Films I Wish I Had Watched as a Kid

The past two years have surprised us with animated productions that seem to acknowledge issues that relate to most of us. What is it to have feelings for same-sex people, not fit beauty standards, to be normal among extraordinary people, and how to deal with trauma and grief are some of the themes seen in recent films, which we wish we would’ve watched in our early years so we could be more open and sensitive about current issues. So what films are those? Check them out!


Headlines for this film have mainly revolved around whether Luca is gay or not. “A coming-of-age story about a gay man;” “Sorry but Luca isn’t gay;” and whether this could be Pixar’s first film featuring a homosexual romance. Whatever the answer is, even though it doesn’t explicitly scream gay, the physical interaction between Luca and Alberto frames an emotional and transformative friendship between men, a different type of masculinity based on affection and inhibited physical touch, and why not, potential romance.

Films like this can help normalise having feelings for anyone else, regardless of their gender assigned at birth.

 © Disney – “Luca”


So this one is definitely a film that should’ve been out ages ago because body image chases women before they’re born. Reflect is a short film by Disney+ that focuses on the story of Bianca, a 16-year-old ballet dancer who struggles with body image. Only when Bianca overcomes the negative feelings around her shape she can embrace herself and that is when her dance elevates. Acceptance makes success. But acceptance can be easier said than done, isn’t it? However, this is a great film to remind us that it’s possible to love ourselves the way we are.

 © Disney – “Reflect”

Strange world

This is Disney’s newest animation that marks a milestone in terms of representation: a diverse cast that includes LGBTQ+ members. Despite the critics its plot has received—for instance, that it didn’t develop any conflict and will therefore easily forgot—director Don Hall and screenwriter Qui Nguyen put their effort into conceptualising a stunning, all-inclusive world instead of delving into the pleasures of drama and apocalypse. This film is all about being adventurous and cool to one another. Maybe it doesn’t depict a strange world or a strange tale after all, but maybe being a human today is strange enough.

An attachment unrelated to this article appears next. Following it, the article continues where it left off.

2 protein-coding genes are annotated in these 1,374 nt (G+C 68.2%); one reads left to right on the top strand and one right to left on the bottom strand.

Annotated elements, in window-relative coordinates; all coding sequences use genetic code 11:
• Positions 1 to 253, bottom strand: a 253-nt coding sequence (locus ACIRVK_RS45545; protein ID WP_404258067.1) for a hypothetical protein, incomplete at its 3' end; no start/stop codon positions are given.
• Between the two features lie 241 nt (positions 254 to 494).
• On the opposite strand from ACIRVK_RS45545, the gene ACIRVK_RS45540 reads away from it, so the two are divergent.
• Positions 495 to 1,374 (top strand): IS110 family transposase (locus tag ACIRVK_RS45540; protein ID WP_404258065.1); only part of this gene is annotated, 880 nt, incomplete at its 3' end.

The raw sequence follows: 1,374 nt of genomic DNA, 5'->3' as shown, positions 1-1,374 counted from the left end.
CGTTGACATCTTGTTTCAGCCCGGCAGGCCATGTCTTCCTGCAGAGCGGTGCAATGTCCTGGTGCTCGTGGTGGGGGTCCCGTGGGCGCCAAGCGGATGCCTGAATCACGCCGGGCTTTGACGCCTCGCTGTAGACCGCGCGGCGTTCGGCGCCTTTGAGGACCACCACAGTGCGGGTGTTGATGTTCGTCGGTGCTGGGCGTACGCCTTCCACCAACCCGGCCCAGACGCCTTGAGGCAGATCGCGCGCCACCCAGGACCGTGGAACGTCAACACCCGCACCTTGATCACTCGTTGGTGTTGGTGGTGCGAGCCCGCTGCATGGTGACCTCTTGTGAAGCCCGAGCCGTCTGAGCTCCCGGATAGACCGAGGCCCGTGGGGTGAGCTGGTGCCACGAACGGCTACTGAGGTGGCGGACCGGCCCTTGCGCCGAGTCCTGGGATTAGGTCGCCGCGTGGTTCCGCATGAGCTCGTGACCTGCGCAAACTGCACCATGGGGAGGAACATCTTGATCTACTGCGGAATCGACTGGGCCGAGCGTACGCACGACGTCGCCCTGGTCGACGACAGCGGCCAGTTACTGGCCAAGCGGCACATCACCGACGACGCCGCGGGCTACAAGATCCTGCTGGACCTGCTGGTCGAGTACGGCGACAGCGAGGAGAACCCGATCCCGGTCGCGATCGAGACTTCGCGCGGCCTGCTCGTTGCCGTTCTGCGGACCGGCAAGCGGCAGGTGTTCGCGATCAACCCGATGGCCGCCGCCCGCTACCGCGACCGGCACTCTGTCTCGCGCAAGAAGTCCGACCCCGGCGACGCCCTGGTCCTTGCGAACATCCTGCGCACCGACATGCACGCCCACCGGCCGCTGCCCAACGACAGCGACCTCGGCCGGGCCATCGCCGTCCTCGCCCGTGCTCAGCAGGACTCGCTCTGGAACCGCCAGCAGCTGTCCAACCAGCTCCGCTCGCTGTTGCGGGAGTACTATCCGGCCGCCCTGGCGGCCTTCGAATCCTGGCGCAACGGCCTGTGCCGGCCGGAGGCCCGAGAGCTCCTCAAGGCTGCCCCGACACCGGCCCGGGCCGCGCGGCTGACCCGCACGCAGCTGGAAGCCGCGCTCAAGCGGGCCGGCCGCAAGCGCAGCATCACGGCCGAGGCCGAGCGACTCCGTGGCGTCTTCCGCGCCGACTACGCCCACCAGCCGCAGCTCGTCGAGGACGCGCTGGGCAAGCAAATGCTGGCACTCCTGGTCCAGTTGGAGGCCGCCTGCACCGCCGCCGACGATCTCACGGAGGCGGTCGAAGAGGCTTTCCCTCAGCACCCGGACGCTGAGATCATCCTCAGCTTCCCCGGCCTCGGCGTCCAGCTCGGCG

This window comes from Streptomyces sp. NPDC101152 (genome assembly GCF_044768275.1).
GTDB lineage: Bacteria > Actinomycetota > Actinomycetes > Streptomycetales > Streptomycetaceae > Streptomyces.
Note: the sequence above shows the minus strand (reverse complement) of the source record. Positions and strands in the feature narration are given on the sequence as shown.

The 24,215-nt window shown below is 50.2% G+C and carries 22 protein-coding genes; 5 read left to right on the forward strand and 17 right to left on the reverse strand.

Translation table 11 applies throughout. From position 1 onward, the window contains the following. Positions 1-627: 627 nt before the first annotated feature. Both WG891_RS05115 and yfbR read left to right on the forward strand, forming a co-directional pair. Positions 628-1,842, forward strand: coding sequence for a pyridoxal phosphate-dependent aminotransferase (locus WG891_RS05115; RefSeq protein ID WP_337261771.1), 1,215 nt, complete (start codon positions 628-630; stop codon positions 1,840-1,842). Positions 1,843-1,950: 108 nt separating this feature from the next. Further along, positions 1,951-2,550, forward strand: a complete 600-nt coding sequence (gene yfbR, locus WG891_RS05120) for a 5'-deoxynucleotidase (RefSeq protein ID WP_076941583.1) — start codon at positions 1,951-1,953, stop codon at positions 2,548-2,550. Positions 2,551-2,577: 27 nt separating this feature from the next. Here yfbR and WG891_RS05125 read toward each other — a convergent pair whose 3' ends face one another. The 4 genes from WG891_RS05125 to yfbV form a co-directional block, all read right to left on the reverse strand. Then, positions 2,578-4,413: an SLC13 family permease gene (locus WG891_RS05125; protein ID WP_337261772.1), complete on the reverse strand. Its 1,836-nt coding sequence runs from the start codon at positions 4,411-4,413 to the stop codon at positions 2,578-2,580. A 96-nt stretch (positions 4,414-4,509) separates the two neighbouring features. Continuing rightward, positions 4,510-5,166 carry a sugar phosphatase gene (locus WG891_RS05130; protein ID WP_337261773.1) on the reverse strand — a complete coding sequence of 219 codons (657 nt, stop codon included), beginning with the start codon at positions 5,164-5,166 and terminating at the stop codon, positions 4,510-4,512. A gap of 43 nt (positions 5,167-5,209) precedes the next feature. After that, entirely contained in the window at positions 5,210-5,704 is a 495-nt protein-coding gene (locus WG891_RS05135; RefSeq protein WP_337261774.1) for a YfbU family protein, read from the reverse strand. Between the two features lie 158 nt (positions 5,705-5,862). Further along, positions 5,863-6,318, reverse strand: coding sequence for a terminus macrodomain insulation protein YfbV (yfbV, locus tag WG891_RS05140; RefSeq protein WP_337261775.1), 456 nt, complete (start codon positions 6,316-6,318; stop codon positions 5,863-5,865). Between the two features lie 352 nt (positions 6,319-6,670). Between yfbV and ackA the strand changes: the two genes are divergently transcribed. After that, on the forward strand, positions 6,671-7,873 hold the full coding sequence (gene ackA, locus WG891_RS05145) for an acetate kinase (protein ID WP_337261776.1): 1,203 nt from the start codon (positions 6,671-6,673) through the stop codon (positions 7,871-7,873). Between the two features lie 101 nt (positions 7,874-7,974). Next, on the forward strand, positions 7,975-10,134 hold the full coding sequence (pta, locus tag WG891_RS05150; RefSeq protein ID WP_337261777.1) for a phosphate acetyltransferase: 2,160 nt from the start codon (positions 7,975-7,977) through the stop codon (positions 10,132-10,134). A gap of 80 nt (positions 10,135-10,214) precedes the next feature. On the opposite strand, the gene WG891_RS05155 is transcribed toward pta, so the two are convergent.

© Disney – “Strange World”


Encanto came out a year ago and it’s been praised for the uncommon stories and circumstances it touches upon. Like many animated films, it takes place in an exotic land, in this case, in the mountains of Colombia, where anything spectacular can happen. But unlike most of these films, the protagonist Mirabel, a member of a gifted family, is anything but extraordinary: she’s a normal woman, with normal looks and all the action takes place within walking distance of her house. No extravagant travel is ever required besides the emotional journey to look after her family and their magical house.

More importantly, the film doesn’t simply romanticise the region but addresses the current political and social issues of the region, such as the ongoing armed conflict in Colombia. It offers a sensitive setting to empathise with others’ issues.

 © Disney – “Encanto”


Belle is a story about loss, grief and personal development. As a child, Suzu witnessed her mom rescuing a child from a flooding river, an event that took her life away. For many years she inhabited a dark space guarded by trauma until she become an infamous singer in the digital world, a place that expanded beyond the rural village where she lives. No matter how bizarre is to connect overcoming trauma with becoming an online personality, the plot is rather about embarking on a personal journey of self-discovery and becoming true to oneself. And for that, many ways are available—virtual and nonvirtual.

 © Tōhō – “Belle”